The entire Newman University freshman class traveled to Topeka, Kansas, Thursday, Nov. 8, to visit three locations: The Ritchie House, Brown vs. Board of Education (BOE) and the state capitol. This was the first time an entire freshman class traveled together on a field trip of this nature — and staff and faculty agreed it was a great experience.
During the summer before their freshman year, all incoming students read “The Immortal 10: A Story from the Kansas Underground Railroad” as a common reading for their Traditions and Transitions (T&T) classes.
Rosemary Niedens, associate vice president for academic affairs, said she wanted to give the students a chance to see part of the underground railroad history in person, adding that she wanted the students to experience that historical timeline to current day.
“The Ritchie House was the key location for the Topeka field trip,” explained Niedens. “At the house, students could see for themselves the location where slaves were hidden for safety on the Underground Railroad. It allowed the students to see the conditions in which runaways were smuggled, to stand where those individuals stood 150 years ago.
“The goal for the trip was to allow students to gain a greater understanding and empathy for those who were seeking freedom,” Niedens added. “This was reinforced through the visit to the Brown v. BOE historical site documenting the historical civil rights court decision nearly 65 years ago. And the visit to the Kansas state capitol allowed students to appreciate present-day processes of law.”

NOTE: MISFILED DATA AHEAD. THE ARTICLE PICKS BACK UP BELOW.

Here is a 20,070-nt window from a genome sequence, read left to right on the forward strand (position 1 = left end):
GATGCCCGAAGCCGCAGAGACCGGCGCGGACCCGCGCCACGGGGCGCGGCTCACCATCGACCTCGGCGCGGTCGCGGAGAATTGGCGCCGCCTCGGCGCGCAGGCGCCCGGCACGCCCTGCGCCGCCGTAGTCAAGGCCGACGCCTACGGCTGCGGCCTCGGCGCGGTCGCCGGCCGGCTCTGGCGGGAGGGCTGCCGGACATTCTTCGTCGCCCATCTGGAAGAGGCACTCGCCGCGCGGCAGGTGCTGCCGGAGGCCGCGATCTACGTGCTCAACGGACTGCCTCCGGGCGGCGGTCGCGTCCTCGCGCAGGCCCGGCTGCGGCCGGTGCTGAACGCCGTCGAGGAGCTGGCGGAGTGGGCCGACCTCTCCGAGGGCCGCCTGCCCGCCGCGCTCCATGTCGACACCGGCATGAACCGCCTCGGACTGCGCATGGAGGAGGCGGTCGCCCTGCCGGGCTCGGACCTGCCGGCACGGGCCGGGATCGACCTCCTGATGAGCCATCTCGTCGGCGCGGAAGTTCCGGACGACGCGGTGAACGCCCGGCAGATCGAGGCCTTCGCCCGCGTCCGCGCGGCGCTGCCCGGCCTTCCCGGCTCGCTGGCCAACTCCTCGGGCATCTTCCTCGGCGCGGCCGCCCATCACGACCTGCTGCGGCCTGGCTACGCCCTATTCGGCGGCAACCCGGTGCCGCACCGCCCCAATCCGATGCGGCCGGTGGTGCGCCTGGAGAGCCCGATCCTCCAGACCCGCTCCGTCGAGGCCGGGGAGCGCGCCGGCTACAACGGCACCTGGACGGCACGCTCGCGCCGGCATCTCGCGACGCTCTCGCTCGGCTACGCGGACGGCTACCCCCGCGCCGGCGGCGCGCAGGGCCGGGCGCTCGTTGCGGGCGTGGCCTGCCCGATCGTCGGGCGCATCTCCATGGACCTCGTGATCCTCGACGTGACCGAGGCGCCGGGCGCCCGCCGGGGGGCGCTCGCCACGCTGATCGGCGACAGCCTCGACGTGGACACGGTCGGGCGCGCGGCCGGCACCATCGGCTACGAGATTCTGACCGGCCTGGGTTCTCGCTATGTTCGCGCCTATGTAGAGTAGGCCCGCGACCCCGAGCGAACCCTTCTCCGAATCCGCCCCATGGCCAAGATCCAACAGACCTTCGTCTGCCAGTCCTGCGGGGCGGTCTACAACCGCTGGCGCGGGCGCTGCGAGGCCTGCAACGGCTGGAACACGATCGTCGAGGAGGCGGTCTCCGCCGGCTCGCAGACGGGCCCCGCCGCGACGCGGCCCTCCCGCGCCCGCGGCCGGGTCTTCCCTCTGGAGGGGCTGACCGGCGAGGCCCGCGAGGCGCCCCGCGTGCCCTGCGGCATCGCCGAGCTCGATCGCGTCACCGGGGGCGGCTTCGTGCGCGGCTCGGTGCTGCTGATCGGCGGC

The freshman students seemed to all have a common takeaway when asked about the field trip: making new friends and bonding with peers they already share classes with.
Austin Schwartz, a theatre and communication major, said, “A benefit in a trip like this for freshmen is just getting to know other students. The fact is that a lot of us don’t know each other. Now we’re a few months into the semester and we get to grow more as a group.”
Schwarts said getting to know his classmates wasn’t the only thing he will take away from the trip. He said visiting the capitol was a great experience, one he hadn’t had since he was a child.
“I got to come here in fifth grade and didn’t appreciate it to its full extent,” he explained. “Now that I’ve learned more, I looked forward to visiting these places and seeing first-hand … the places we went to. I went on the dome tour and that was fun to go up that high and look over downtown. The view was rewarding and the experience was worth it.”
Sheridan Sommer, a biology major at Newman, said, “I was looking forward to this trip because it’s a chance to bond with other people in my class and get to know each other. When I was younger I paged at the capitol and I got to help out with the senators.”
Sommer added that the trip added to the great experience she is getting from her T&T class.
“T&T has definitely helped us interact more with people by doing service projects, to come together and form an idea for that project, and then to work together to complete it.”
Newman President Noreen M. Carrocci, Ph.D., joined the travelers. She said, “It could not have been a better day and more memorable experience for our freshmen.”
The trip was such a success that faculty members said they are already thinking about next year.
Cheryl Golden, Ph.D., professor of history and director of international studies, said, “Some of us are already brainstorming about next year. Our students had a great time and learned a great deal. This was a memory maker and a great way to head into the holidays with T&T as we reflect this week on all we learned on our road trip.”